In front of the Australian judge, the social media company had to state that private messages, pictures, email addresses and the content of Facebook users’ posts were not “sensitive information”.

Then in August 2023, X (rebranded Twitter) users shared screenshots of Threads’ (Meta’s newest flagship social media product) privacy policy from Apple’s App Store. Threads reportedly indicated gathering personal details from its users, ranging from health and financial data to browsing history and location, details which could be passed on to advertisers.

In another 2023 example, the European Union fined Meta a record $1.3 billion after finding the Facebook parent broke its privacy laws by transferring user data from Europe to the United States.

Just the above three examples are good enough to show that experts’ scepticism around Meta’s AGI efforts is not completely unfounded.

Zuckerberg’s Hawaii bet

“Off the two-lane highway that winds along the northeast side of the Hawaiian island of Kauai, on a quiet stretch of ranchland between the tourist hubs of Kapaa and Hanalei, an enormous, secret construction project is underway. A six-foot wall blocks the view from a nearby road fronting the project, where cars slow to try to catch a glimpse of what’s behind it. Security guards stand watch at an entrance gate and patrol the surrounding beaches on ATVs. Pickup trucks roll in and out, hauling building materials and transporting hundreds of workers,” reports the WIRED on a project, where (as per the news agency’s sources) the workers have been told to maintain utmost secrecy about what they are working on.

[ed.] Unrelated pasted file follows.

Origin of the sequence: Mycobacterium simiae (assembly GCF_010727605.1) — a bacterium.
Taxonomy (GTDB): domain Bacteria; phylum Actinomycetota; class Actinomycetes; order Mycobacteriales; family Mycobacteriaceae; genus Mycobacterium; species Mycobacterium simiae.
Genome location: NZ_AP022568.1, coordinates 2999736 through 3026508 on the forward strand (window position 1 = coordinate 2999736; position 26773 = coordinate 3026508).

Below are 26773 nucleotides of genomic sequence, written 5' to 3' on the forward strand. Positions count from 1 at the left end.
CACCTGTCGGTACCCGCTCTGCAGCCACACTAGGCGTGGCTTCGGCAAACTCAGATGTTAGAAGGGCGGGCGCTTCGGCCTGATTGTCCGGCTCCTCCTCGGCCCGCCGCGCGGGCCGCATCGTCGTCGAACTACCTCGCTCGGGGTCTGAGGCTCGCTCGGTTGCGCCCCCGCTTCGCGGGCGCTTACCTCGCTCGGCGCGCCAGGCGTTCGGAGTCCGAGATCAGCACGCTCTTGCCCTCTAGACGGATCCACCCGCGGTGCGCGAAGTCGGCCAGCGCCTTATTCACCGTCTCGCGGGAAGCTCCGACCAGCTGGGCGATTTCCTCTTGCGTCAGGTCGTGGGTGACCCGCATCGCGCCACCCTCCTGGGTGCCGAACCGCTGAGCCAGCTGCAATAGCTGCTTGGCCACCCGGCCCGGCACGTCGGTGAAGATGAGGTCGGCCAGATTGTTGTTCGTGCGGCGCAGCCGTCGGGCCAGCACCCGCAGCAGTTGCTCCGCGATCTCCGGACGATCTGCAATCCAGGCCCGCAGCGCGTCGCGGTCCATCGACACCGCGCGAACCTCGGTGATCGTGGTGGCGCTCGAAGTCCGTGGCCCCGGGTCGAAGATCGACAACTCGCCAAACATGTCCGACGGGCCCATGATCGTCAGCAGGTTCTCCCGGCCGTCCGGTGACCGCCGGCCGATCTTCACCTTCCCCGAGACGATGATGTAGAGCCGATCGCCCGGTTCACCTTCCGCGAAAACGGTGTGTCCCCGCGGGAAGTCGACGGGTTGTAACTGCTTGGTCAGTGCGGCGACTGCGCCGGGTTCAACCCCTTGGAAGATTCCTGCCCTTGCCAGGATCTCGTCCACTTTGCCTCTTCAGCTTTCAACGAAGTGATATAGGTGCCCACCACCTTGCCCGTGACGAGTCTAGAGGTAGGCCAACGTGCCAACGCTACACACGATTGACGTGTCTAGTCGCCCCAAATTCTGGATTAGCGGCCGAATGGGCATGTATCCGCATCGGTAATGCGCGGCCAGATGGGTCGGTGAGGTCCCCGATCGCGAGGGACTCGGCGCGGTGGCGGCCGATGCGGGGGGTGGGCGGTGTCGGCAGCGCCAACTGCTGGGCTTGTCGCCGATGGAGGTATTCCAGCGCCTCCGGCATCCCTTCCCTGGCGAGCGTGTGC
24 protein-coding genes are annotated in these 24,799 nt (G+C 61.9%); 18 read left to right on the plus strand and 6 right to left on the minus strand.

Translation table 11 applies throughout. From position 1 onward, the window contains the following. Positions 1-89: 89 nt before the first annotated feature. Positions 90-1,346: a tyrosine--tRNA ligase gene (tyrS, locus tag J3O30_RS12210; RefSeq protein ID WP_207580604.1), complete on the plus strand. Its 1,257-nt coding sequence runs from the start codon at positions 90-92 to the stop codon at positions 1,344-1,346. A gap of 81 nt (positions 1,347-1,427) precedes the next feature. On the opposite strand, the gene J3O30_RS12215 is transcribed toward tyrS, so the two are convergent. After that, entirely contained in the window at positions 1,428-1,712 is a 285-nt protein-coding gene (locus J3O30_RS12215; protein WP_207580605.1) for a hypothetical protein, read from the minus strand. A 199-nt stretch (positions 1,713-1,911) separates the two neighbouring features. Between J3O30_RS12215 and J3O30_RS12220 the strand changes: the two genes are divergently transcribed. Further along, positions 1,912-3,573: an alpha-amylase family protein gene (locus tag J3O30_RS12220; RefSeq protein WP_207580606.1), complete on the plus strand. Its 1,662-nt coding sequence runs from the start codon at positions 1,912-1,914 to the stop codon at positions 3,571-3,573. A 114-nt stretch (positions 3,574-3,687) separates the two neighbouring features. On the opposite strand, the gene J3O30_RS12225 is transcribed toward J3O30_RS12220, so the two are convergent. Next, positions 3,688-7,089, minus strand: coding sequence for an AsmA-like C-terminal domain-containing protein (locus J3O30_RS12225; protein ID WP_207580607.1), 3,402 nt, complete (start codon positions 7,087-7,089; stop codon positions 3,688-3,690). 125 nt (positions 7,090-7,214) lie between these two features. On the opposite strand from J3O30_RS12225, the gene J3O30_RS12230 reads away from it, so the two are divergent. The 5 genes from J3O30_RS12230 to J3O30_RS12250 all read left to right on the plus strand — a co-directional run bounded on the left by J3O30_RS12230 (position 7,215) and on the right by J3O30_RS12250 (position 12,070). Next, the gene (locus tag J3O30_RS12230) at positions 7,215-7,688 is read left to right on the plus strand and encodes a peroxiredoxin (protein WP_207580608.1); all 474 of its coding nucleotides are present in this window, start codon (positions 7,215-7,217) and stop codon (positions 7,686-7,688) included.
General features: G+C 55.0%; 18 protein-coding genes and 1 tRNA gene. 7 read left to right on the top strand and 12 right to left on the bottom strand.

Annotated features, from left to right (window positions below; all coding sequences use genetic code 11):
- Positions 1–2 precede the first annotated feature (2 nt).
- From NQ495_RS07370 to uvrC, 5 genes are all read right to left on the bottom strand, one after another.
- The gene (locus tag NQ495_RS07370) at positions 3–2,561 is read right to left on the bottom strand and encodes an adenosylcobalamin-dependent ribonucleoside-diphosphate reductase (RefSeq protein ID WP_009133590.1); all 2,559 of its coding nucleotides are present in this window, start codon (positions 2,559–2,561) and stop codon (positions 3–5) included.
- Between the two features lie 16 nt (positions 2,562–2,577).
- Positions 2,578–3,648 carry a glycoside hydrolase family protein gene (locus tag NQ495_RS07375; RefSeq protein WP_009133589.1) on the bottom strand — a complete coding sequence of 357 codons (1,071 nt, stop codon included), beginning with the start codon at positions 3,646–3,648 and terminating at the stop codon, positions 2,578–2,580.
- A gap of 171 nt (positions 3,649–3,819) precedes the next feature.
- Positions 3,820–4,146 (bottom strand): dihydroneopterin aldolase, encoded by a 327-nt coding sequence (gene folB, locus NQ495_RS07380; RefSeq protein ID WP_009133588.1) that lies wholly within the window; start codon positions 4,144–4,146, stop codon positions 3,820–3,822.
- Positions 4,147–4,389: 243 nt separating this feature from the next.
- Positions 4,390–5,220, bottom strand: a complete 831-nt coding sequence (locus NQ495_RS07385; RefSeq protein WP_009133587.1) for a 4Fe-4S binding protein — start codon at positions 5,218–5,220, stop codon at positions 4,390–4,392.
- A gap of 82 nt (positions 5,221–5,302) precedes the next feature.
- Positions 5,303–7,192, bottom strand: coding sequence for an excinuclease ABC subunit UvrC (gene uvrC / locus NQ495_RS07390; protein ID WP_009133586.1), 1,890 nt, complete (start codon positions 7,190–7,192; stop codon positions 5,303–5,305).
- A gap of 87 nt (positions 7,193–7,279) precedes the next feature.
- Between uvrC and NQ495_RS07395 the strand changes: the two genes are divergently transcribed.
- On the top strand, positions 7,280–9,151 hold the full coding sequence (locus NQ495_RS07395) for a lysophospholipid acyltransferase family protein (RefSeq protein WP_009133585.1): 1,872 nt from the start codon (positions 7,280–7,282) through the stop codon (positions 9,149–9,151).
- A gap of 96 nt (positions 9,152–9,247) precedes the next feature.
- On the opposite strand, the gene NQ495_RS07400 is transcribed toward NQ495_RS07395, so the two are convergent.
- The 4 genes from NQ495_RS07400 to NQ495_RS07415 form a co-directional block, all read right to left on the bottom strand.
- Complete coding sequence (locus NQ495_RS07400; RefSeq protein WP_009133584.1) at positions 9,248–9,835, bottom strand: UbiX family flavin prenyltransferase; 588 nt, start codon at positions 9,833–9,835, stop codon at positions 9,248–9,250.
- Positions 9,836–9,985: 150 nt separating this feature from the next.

Nobody working on this project is allowed to talk about what they’re building. Almost anyone who passes compound security is bound by a strict nondisclosure agreement, according to several workers involved in the project. And, they say, these agreements aren’t a formality.

Multiple workers claim they saw or heard about colleagues removed from the project for posting about it on social media. Different construction crews within the site are assigned to separate projects and workers are forbidden from speaking with other crews about their work.

“The project is so huge that a not-insignificant share of the island is bound by the NDA. But everyone here knows who is behind it. Mark Zuckerberg, CEO of Meta, who bought the land in a series of deals beginning in August 2014,” WIRED stated further, hinting at whose brainchild the ‘project’ might be.